|15 Jan 2015||5:00pm - 6:30pm||West Road Concert Hall|
This event is free and open to all. Places will be allocated on a first come, first served basis. Tickets for the concert on 20 January 2015 can be purchased at the Corn Exchange Box Office (tel: 01223 357851). It will also be possible to buy tickets from the box office desk at West Road on the day.
This free-ranging conversation between one of the world’s greatest pianists Murray Perahia and the renowned Chopin scholar John Rink will explore some of the reasons why Chopin’s music continues to have such a hold over musicians and listeners alike. They will begin by discussing a musical depiction of the composer by one of his contemporaries, after which they will turn to some of the principal genres in which Chopin worked, including the Etudes and Nocturnes. Issues of technique and interpretation will be broached along the way. The conversation will also focus on Chopin’s own playing as well as the approaches of legendary pianists over the ages. It will end with an investigation of two large- scale pieces which pose particular conceptual as well as technical challenges. Passages from the repertoire will be illustrated at the piano by Mr Perahia throughout the conversation, laced with spirited commentary and debate.
John Rink is Professor of Musical Performance Studies in the Cambridge Faculty of Music. He has published extensively on Chopin’s music and its performance history.
Events in the Series
| On Performing the Classics|
14 Jan 2015 5:00pm - 6:30pm, West Road Concert Hall
| Murray Perahia in Conversation with John Rink on Chopin|
15 Jan 2015 5:00pm - 6:30pm, West Road Concert Hall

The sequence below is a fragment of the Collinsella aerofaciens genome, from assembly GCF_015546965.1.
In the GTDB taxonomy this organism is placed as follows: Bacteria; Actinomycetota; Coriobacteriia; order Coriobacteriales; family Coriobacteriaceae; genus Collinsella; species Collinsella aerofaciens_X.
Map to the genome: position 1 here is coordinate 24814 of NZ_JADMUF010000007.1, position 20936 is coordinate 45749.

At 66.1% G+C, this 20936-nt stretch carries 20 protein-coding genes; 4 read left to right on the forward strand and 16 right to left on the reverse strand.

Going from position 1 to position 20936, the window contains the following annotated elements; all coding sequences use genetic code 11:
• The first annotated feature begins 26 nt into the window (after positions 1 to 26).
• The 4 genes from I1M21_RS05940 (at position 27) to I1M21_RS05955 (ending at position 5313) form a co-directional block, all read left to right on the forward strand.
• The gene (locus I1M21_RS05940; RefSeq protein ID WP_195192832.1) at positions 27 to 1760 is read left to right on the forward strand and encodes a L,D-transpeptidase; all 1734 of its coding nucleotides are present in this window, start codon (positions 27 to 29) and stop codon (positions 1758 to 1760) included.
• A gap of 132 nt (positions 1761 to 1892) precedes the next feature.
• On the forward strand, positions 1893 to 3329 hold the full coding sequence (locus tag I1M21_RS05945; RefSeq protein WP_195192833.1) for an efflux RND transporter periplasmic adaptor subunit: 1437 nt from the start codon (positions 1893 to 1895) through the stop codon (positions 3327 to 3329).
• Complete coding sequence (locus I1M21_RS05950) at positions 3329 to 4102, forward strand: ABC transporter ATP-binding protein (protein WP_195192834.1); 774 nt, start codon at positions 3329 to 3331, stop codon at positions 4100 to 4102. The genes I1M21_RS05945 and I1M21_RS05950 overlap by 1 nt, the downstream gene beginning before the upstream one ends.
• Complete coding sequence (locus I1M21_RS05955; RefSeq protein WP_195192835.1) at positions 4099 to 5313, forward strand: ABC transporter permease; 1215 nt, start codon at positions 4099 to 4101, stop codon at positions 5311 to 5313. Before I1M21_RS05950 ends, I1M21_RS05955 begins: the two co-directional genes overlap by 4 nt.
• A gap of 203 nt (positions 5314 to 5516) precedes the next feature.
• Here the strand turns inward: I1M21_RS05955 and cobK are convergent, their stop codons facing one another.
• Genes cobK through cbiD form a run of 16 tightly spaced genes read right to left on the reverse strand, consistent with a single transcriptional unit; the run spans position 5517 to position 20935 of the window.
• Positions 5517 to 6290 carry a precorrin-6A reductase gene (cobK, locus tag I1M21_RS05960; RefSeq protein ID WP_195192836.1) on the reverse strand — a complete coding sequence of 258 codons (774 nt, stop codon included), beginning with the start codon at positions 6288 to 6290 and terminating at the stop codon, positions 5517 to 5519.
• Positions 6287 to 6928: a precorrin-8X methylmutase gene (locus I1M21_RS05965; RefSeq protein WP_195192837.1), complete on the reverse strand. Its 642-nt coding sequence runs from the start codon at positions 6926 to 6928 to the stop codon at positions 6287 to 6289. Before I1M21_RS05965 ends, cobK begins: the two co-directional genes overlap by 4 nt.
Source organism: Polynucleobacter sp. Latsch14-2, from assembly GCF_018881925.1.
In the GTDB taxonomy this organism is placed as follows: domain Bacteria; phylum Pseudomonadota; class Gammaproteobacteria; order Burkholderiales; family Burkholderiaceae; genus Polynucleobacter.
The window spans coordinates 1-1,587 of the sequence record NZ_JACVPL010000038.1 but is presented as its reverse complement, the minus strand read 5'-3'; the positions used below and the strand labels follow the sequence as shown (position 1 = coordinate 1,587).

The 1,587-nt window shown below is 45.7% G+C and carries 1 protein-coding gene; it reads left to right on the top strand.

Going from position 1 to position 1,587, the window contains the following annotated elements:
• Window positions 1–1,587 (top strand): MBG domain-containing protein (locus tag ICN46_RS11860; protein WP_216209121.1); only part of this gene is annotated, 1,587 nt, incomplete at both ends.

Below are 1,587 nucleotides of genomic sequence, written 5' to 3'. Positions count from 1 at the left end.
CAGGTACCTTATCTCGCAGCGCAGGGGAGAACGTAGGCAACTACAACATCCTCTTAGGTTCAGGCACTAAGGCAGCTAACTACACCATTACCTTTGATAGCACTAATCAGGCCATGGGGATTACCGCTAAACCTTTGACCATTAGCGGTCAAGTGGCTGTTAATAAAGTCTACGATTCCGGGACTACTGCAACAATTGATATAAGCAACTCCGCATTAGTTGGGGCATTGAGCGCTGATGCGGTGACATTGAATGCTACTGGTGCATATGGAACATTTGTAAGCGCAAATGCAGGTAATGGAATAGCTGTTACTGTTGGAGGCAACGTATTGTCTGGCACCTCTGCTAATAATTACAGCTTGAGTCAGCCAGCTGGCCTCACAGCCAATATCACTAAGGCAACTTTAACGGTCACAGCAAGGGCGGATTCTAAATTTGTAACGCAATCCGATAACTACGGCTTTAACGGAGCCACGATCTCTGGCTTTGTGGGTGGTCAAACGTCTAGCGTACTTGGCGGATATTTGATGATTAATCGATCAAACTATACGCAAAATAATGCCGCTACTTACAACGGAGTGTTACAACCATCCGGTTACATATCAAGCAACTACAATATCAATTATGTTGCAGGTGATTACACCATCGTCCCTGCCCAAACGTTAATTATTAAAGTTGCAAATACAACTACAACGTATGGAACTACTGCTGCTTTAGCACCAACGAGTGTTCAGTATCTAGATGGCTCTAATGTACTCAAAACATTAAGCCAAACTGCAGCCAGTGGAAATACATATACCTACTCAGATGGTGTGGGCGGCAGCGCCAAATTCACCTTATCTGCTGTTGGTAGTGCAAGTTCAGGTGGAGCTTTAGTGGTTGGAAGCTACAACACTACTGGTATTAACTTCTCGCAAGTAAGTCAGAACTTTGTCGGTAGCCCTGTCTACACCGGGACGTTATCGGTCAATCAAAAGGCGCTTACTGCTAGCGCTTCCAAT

| Open Rehearsal with the Doric String Quartet|
19 Jan 2015 2:30pm - 5:30pm, West Road Concert Hall
| Doric String Quartet|
20 Jan 2015 7:30pm - 9:30pm, West Road Concert Hall
About the Professorship
The Humanitas Visiting Professorship in Chamber Music has been made possible by the generous support of Mr Lawrence Saper.
The Humanitas Chair in Chamber Music will bring world-renowned performers to Cambridge to share insights into the character as well as the challenges of musical performance, explaining not only their own approach to a range of musical masterpieces but also the consequences for listeners of their interpretative choices. These 'behind the scene' observations will be complemented by actual performances, whether in masterclasses, open rehearsals, lecture-recitals or concerts.
Previous Humanitas Visiting Professors in Chamber Music
John Rink (Music; AHRC Research Centre for Musical Performance as Creative Practice)
Nicholas Cook (Music)
Iain Fenlon (Music)
Martin Ennis (Music)
Edward Wickham (St Catharine’s College; Music)
David Mawson (AHRC Research Centre for Musical Performance as Creative Practice)
George Unsworth (West Road Concert Hall)